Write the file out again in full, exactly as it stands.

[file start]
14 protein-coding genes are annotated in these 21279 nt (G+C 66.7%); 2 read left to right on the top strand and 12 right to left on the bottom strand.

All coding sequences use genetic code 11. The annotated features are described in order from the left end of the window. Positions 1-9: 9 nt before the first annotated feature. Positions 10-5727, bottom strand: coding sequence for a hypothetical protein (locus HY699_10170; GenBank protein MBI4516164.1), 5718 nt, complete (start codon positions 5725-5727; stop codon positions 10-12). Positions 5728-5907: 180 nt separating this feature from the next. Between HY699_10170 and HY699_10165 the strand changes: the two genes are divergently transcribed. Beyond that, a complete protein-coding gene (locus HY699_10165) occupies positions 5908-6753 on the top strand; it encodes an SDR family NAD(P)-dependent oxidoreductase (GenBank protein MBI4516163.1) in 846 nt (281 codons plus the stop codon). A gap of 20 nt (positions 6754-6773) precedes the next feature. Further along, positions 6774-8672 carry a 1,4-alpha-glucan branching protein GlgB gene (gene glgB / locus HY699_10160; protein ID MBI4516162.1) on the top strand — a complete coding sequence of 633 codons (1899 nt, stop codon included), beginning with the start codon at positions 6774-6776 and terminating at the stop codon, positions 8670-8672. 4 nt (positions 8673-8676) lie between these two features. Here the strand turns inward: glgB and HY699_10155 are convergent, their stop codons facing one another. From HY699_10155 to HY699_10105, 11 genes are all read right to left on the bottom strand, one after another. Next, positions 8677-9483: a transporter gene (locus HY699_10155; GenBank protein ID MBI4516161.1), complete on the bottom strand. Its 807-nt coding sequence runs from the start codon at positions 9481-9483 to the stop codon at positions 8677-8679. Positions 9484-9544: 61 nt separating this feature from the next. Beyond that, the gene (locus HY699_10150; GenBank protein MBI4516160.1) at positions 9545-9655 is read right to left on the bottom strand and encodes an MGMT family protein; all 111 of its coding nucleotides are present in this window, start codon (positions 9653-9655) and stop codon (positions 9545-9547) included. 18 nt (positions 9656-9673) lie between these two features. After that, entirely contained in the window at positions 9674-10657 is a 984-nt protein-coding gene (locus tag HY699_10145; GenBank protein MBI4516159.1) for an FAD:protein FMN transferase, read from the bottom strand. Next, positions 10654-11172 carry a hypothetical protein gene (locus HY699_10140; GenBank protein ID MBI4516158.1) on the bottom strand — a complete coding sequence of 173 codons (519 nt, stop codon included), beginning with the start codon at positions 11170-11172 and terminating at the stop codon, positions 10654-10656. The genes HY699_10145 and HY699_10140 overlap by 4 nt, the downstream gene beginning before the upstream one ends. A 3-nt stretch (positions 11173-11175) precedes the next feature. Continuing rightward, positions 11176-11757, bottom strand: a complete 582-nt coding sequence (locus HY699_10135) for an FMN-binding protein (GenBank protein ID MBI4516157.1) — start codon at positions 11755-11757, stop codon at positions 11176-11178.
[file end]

14 protein-coding genes are annotated in these 21279 nt (G+C 66.7%); 2 read left to right on the top strand and 12 right to left on the bottom strand.

All coding sequences use genetic code 11. The annotated features are described in order from the left end of the window. Positions 1-9: 9 nt before the first annotated feature. Positions 10-5727, bottom strand: coding sequence for a hypothetical protein (locus HY699_10170; GenBank protein MBI4516164.1), 5718 nt, complete (start codon positions 5725-5727; stop codon positions 10-12). Positions 5728-5907: 180 nt separating this feature from the next. Between HY699_10170 and HY699_10165 the strand changes: the two genes are divergently transcribed. Beyond that, a complete protein-coding gene (locus HY699_10165) occupies positions 5908-6753 on the top strand; it encodes an SDR family NAD(P)-dependent oxidoreductase (GenBank protein MBI4516163.1) in 846 nt (281 codons plus the stop codon). A gap of 20 nt (positions 6754-6773) precedes the next feature. Further along, positions 6774-8672 carry a 1,4-alpha-glucan branching protein GlgB gene (gene glgB / locus HY699_10160; protein ID MBI4516162.1) on the top strand — a complete coding sequence of 633 codons (1899 nt, stop codon included), beginning with the start codon at positions 6774-6776 and terminating at the stop codon, positions 8670-8672. 4 nt (positions 8673-8676) lie between these two features. Here the strand turns inward: glgB and HY699_10155 are convergent, their stop codons facing one another. From HY699_10155 to HY699_10105, 11 genes are all read right to left on the bottom strand, one after another. Next, positions 8677-9483: a transporter gene (locus HY699_10155; GenBank protein ID MBI4516161.1), complete on the bottom strand. Its 807-nt coding sequence runs from the start codon at positions 9481-9483 to the stop codon at positions 8677-8679. Positions 9484-9544: 61 nt separating this feature from the next. Beyond that, the gene (locus HY699_10150; GenBank protein MBI4516160.1) at positions 9545-9655 is read right to left on the bottom strand and encodes an MGMT family protein; all 111 of its coding nucleotides are present in this window, start codon (positions 9653-9655) and stop codon (positions 9545-9547) included. 18 nt (positions 9656-9673) lie between these two features. After that, entirely contained in the window at positions 9674-10657 is a 984-nt protein-coding gene (locus tag HY699_10145; GenBank protein MBI4516159.1) for an FAD:protein FMN transferase, read from the bottom strand. Next, positions 10654-11172 carry a hypothetical protein gene (locus HY699_10140; GenBank protein ID MBI4516158.1) on the bottom strand — a complete coding sequence of 173 codons (519 nt, stop codon included), beginning with the start codon at positions 11170-11172 and terminating at the stop codon, positions 10654-10656. The genes HY699_10145 and HY699_10140 overlap by 4 nt, the downstream gene beginning before the upstream one ends. A 3-nt stretch (positions 11173-11175) precedes the next feature. Continuing rightward, positions 11176-11757, bottom strand: a complete 582-nt coding sequence (locus HY699_10135) for an FMN-binding protein (GenBank protein ID MBI4516157.1) — start codon at positions 11755-11757, stop codon at positions 11176-11178.